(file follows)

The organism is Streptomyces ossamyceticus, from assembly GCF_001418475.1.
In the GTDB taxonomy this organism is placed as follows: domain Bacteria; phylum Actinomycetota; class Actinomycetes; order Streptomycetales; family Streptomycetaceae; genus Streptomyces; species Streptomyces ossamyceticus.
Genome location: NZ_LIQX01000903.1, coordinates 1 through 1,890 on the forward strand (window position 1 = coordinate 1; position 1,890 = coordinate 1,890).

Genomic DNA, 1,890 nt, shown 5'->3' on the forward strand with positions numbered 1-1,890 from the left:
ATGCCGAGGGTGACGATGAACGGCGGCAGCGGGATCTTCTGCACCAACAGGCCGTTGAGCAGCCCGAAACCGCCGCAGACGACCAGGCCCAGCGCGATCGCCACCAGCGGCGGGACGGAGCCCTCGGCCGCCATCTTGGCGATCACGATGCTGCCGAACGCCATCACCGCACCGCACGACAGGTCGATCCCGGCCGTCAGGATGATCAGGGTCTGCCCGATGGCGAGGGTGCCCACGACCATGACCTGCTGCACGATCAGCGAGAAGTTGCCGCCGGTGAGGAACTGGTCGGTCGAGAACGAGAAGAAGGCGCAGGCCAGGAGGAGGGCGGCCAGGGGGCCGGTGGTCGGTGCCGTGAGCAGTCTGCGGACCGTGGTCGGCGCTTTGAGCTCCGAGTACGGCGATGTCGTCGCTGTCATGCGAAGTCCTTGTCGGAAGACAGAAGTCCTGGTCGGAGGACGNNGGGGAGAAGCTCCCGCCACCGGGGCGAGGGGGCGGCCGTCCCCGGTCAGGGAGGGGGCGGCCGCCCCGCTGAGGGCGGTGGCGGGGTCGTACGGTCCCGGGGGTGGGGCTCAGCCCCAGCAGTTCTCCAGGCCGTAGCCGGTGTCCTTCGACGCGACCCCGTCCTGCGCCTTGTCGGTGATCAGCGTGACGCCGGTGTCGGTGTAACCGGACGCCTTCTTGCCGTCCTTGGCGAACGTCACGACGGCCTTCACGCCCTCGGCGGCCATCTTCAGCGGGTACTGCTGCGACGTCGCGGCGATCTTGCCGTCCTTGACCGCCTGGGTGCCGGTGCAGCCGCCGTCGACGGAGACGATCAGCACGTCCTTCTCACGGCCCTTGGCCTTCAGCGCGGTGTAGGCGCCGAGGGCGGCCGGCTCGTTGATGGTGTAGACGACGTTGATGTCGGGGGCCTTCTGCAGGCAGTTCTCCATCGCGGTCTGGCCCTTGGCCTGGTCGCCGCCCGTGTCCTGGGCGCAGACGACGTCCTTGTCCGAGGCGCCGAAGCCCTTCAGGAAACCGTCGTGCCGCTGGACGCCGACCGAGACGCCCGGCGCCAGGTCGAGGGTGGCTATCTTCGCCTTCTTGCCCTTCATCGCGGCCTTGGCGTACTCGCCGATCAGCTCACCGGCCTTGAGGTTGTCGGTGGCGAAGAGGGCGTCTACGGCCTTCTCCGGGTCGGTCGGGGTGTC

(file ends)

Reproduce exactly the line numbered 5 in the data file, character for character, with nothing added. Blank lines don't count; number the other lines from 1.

ATGCCGAGGGTGACGATGAACGGCGGCAGCGGGATCTTCTGCACCAACAGGCCGTTGAGCAGCCCGAAACCGCCGCAGACGACCAGGCCCAGCGCGATCGCCACCAGCGGCGGGACGGAGCCCTCGGCCGCCATCTTGGCGATCACGATGCTGCCGAACGCCATCACCGCACCGCACGACAGGTCGATCCCGGCCGTCAGGATGATCAGGGTCTGCCCGATGGCGAGGGTGCCCACGACCATGACCTGCTGCACGATCAGCGAGAAGTTGCCGCCGGTGAGGAACTGGTCGGTCGAGAACGAGAAGAAGGCGCAGGCCAGGAGGAGGGCGGCCAGGGGGCCGGTGGTCGGTGCCGTGAGCAGTCTGCGGACCGTGGTCGGCGCTTTGAGCTCCGAGTACGGCGATGTCGTCGCTGTCATGCGAAGTCCTTGTCGGAAGACAGAAGTCCTGGTCGGAGGACGNNGGGGAGAAGCTCCCGCCACCGGGGCGAGGGGGCGGCCGTCCCCGGTCAGGGAGGGGGCGGCCGCCCCGCTGAGGGCGGTGGCGGGGTCGTACGGTCCCGGGGGTGGGGCTCAGCCCCAGCAGTTCTCCAGGCCGTAGCCGGTGTCCTTCGACGCGACCCCGTCCTGCGCCTTGTCGGTGATCAGCGTGACGCCGGTGTCGGTGTAACCGGACGCCTTCTTGCCGTCCTTGGCGAACGTCACGACGGCCTTCACGCCCTCGGCGGCCATCTTCAGCGGGTACTGCTGCGACGTCGCGGCGATCTTGCCGTCCTTGACCGCCTGGGTGCCGGTGCAGCCGCCGTCGACGGAGACGATCAGCACGTCCTTCTCACGGCCCTTGGCCTTCAGCGCGGTGTAGGCGCCGAGGGCGGCCGGCTCGTTGATGGTGTAGACGACGTTGATGTCGGGGGCCTTCTGCAGGCAGTTCTCCATCGCGGTCTGGCCCTTGGCCTGGTCGCCGCCCGTGTCCTGGGCGCAGACGACGTCCTTGTCCGAGGCGCCGAAGCCCTTCAGGAAACCGTCGTGCCGCTGGACGCCGACCGAGACGCCCGGCGCCAGGTCGAGGGTGGCTATCTTCGCCTTCTTGCCCTTCATCGCGGCCTTGGCGTACTCGCCGATCAGCTCACCGGCCTTGAGGTTGTCGGTGGCGAAGAGGGCGTCTACGGCCTTCTCCGGGTCGGTCGGGGTGTC